Price: $249 / £249 / AU$399
Colors: Black, white
Size: 7.2 x 4.7 x 5.1 inches
Weight: 4.4 pounds
Speakers: 2 tweeters, 1 woofer
Wireless: Wi-Fi 6, Bluetooth 5.0, Airplay 2
Ports: 1x USB-C
Although the Sonos Era 100 heralds the entry point to the brand new Era lineup, the Era 100 is also the successor to the extremely popular Sonos One smart speaker — to find out the key differences between the new Sonos Era 100 and the original Sonos One, check out our Sonos Era 100 vs. Sonos One face-off.
While these are undeniably big boots to fill, it also faces stiff competition from another recent arrival in the smart speaker world with the Apple HomePod 2, so be sure to check out our Sonos Era 100 vs. Apple HomePod 2 face-off.
As with all smart speakers by Sonos, the Era 100 enables listeners to stream music from dozens of streaming services via its robust system control app, along with the ability to connect to other Sonos speakers and products on your home network. Along with built-in support for Alexa and Sonos voice assistants, the Era 100 also introduces Bluetooth wireless connectivity as well as a wired option that can connect to external sources including one of the best turntables. It joins the Era 300 spatial audio speaker, and both officially go on sale on March 28.
For this Sonos Era 100 review, I streamed radio, podcasts, and played dozens of my favorite music tracks to see how it would fare against some of the best smart speakers and best Bluetooth speakers available to buy today.
Here is my review of the Era 100's design, performance, new features and more. Read on to see if the Era 100 is right for you.
Sonos Era 100 review: Price and availability
The Sonos Era 100 will cost $249 / £249 / AU$399 when it goes on sale on March 28 through the Sonos website and online retailers. Black or white color options are available.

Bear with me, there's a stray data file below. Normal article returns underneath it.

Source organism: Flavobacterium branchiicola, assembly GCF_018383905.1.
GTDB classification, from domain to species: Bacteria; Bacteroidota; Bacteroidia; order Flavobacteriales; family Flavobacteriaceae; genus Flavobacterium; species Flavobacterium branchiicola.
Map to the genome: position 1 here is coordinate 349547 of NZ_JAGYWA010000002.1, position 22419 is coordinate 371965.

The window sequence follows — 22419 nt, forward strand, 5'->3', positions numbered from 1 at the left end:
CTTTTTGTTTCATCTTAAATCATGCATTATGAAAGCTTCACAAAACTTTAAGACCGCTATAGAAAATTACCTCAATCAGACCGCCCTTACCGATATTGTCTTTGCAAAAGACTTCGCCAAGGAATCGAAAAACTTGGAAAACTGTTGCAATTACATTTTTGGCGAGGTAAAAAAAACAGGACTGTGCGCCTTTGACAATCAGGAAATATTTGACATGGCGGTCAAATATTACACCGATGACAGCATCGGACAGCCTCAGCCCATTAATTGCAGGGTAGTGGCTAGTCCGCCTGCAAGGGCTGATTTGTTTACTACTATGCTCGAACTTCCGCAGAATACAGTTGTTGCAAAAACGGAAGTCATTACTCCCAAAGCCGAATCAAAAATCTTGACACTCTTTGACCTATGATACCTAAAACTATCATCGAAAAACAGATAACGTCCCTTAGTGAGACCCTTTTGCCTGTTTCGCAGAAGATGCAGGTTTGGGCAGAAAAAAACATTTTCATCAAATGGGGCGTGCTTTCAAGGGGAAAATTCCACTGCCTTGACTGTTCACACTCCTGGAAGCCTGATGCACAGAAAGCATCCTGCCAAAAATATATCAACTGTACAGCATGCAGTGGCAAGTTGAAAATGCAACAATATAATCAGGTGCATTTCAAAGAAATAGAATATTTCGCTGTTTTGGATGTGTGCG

By comparison, the Sonos One costs $219 while the Sonos One SL (which doesn't have smart speaker capabilities) is $199. The Sonos One and the Sonos One SL will remain on sale while stocks last. Although these models are being phased out, they will continue to be supported by Sonos.
Sonos gives you a little discount if you purchase multiple devices — pick up a pair of Era 100s, and you can save $30 versus buying them separately.
Sonos Era 100 review: Design
The Era 100 doesn't look too dissimilar to the Sonos One, but boasts a number of improvements, including a second tweeter for stereo sound from a single unit, as well as Wi-Fi 6 and Bluetooth wireless connectivity. As with the Sonos One, the Era 100 can be used as a single music speaker or as a pair of rear speakers in a Sonos Arc, Sonos Beam, or Sonos Ray soundbar setup.
The Era 100 has more of a rounded design than the Sonos One and is a little larger. It measures 7.18 x 4.72 x 5.14 inches, and weighs 4.44 pounds (around 2kg). That's a little heavier than the Sonos One's 4.08 pounds (around 1.85kg), but there's not a huge difference in the footprint.
Touch controls have been upgraded, and the Era 100 has a small groove running through the middle, which lets you slide your finger to increase or decrease the volume. You can also tap on either side to achieve the same effect. Towards the front of the top of the Era 100 are buttons for play/pause, reverse, and forward.
Internally, the Era 100’s two tweeters are angled left and right to offer a wide stereo soundstage, and it has a 25% larger woofer driver than what's fitted to the Sonos One. This new driver arrangement enables stereo sound from a single speaker unit said to achieve 270 degrees of dispersion — although you can also pair two Era 100s together for a wider stereo soundstage from speakers placed at opposite ends of the room — while the larger woofer driver aims to improve bass performance.
On the underside of the Era 100 is its plug for power, while at the back of the unit there’s a button to activate Bluetooth pairing, and a switch to turn the Era 100’s microphones off — for those times you don’t want Alexa to listen to you.
Sonos Era 100 review: Features and connectivity
The Era 100 supports Wi-Fi 6 and along with the Era 300 is one of the first Sonos speakers to be Bluetooth wireless compatible. It also works with AirPlay 2 on Apple devices using iOS 11.4 and higher. Instead of an Ethernet port, though, the Era 100 has a USB-C port on the back. Sonos will sell adapters that can provide an Ethernet connection and line-in to make it compatible with line-level turntables. A Combo Adapter providing Ethernet and 3.5mm line-in connectivity costs $39.99, while a USB-C Line-In Adapter costs $19.99.